I have experience building personas for new software products within the physical retail industry.
These personas were created using data collected from potential customers based on available online information that was filtered using data from our interactions at retail conventions. These new software products plan to define and break into a new market within the physical retail space. This required us to move forward using creative user research methods. It was unfeasible as a small start-up without a large client base to collect formal user data from traditional methods such as contextual inquiries, interviews, or surveys.
These personas were built to be iterative. They were intended to capture both design and marketing persona information and to give the development and sales team a concise, direct picture of our understanding of our consumer/user base with the limited knowledge available at the time. The goals for this persona were to be a starting point for understanding 1) the primary user and 2) how the company will adopt design practices into the development life-cycle as it scales from startup to small company dynamics.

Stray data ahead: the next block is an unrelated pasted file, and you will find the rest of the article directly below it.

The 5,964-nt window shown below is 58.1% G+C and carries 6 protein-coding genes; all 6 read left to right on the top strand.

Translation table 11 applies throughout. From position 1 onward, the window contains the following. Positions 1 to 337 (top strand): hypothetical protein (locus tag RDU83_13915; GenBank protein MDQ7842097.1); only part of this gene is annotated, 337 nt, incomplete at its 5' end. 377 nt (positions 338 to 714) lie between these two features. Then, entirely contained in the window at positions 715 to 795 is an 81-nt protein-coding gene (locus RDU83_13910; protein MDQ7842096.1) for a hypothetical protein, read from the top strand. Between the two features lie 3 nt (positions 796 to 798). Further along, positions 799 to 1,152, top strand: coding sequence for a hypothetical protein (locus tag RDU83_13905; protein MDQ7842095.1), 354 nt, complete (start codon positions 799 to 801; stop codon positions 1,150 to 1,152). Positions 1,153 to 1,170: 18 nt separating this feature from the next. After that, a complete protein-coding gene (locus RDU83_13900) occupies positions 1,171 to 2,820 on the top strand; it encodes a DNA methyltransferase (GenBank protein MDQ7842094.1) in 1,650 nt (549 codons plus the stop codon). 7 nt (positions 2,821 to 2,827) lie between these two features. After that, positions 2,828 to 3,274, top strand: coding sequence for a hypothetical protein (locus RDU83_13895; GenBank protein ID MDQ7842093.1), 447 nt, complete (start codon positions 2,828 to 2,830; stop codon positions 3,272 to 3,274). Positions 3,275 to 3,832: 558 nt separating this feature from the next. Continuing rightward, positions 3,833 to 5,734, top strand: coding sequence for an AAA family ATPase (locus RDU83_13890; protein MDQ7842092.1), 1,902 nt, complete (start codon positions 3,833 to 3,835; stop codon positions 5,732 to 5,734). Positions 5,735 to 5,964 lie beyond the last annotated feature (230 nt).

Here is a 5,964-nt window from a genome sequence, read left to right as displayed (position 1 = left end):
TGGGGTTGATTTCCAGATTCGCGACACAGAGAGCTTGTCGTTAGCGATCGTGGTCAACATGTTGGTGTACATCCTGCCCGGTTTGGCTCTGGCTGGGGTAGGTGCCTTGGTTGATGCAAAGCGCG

I specifically chose to pare down the persona creation to a single consolidated individual to set the stage for splitting into multiple personas in the future. This was the best choice for our team at the time to avoid the pitfalls of 1) designing for the average of many users and 2) designing with personal bias. Because of the small company size, a formal design process was not yet established within the product development life-cycle. Given these considerations, it made sense to get everyone on board with a single user who could be referenced and included in development and sales discussions which were typically the source of product design decisions.
*note: xtensio was used to create the visuals for the design persona and role details.